• Spread Chaos, Revolution, & Anarchy

The promulgation of dissatisfaction and discontent among the commoner fae constitutes Balor's most effective weapon against the tyranny of the Seelie Court. They work incessantly to undermine the credibility and reliability of the Seelie nobles through acts of terror and subversion. Each rumor they spread, every noble they subvert or destroy, every freehold they "liberate" form its Seelie lord contributes to the wave of rebellion that sweeps through Concordia. There will be time enough to institute their own form of order in the aftermath of the Evernight. For now, anarchy serves Balor's purpose best. Concordia is dead; Long live Discordia!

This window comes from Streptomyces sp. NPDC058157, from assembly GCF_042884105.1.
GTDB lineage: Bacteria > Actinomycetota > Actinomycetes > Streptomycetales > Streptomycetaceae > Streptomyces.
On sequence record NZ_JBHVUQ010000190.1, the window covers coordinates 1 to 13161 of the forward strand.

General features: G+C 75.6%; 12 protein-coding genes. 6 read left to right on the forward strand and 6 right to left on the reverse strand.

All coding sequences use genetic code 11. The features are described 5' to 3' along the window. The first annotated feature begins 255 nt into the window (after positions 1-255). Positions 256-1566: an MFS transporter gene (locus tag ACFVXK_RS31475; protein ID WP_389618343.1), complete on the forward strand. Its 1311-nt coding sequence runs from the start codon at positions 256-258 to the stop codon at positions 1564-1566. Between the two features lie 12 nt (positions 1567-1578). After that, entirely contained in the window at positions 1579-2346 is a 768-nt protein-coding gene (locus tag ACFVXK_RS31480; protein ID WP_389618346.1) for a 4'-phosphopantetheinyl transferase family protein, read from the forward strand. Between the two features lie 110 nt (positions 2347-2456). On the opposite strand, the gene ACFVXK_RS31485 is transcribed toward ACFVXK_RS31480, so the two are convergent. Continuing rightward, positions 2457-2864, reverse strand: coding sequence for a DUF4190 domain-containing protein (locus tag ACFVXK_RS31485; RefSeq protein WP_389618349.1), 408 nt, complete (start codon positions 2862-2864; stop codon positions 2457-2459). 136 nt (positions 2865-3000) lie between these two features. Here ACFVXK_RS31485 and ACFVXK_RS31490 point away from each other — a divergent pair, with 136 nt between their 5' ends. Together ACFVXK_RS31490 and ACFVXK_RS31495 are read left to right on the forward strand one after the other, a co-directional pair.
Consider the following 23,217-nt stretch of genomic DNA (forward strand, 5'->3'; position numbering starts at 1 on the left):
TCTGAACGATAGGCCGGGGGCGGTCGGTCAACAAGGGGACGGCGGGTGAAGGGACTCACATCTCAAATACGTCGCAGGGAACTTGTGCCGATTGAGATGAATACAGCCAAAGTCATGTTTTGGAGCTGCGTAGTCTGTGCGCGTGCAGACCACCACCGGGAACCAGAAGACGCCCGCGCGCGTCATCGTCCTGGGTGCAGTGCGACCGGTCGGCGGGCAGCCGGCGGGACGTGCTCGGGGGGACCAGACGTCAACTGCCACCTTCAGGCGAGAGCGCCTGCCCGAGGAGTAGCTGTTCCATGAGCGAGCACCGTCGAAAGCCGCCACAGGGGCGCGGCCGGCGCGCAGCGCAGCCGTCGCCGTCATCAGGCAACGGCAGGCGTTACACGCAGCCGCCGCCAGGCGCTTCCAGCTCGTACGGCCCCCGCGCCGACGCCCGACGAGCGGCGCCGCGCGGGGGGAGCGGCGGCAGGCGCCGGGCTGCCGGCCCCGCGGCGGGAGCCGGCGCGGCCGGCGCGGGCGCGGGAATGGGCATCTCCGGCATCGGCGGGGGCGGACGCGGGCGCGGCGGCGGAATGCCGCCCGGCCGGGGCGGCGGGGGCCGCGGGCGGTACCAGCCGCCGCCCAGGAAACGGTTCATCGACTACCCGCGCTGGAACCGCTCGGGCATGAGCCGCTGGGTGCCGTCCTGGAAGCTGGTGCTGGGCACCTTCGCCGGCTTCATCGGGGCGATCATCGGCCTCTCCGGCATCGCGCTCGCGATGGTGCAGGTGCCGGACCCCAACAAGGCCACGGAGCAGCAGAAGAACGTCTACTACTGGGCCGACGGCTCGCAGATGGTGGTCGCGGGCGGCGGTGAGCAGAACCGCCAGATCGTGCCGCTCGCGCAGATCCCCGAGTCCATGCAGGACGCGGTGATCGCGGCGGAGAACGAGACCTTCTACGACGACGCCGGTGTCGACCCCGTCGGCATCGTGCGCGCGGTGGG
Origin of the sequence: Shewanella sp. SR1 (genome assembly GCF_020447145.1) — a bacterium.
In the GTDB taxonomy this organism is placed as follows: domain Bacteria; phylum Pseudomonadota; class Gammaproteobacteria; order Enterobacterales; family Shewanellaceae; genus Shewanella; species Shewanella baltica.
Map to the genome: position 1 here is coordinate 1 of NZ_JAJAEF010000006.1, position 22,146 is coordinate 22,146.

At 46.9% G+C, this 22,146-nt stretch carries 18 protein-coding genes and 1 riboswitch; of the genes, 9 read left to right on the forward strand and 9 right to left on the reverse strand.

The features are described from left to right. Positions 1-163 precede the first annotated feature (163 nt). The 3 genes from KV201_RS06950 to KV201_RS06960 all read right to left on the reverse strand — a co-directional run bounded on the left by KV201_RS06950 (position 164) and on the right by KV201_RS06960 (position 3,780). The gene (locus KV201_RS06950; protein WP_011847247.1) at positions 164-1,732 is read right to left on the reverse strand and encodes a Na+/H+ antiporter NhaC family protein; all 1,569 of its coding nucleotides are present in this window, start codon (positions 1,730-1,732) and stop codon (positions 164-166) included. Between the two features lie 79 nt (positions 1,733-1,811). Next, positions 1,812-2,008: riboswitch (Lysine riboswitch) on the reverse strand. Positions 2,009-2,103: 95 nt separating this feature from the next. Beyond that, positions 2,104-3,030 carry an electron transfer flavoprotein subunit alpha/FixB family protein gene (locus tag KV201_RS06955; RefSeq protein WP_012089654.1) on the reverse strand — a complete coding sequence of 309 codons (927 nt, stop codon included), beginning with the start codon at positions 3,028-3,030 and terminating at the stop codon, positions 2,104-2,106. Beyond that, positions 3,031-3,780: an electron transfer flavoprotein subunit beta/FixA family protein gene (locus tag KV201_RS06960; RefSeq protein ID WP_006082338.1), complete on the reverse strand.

The Escheat

Long ago, the Escheat upheld the right of the fae to the Glamour of mortals and provided them with a set of laws by which they could govern themselves. After the Shattering, this code of precepts enabled the commoners to survive in a world bereft of their leaders and surrounded b hostile humans. As children of Balor, the enemy of the Tuatha and their weak children, Balor upholds the Escheat as they understand it, regardless of how other fae view their interpretations. After all, Balor had a hand in its creation although its current form bears little resemblance to the original conception. Balor envisions the Escheat as a set of principles that guarantee the supremacy of the fae in both the Dreaming and in the mortal world. Those who merited power by right of arms and wits would rule those whose talents lay in obedience and submission. All would know their place in the world.

The Right of Demesne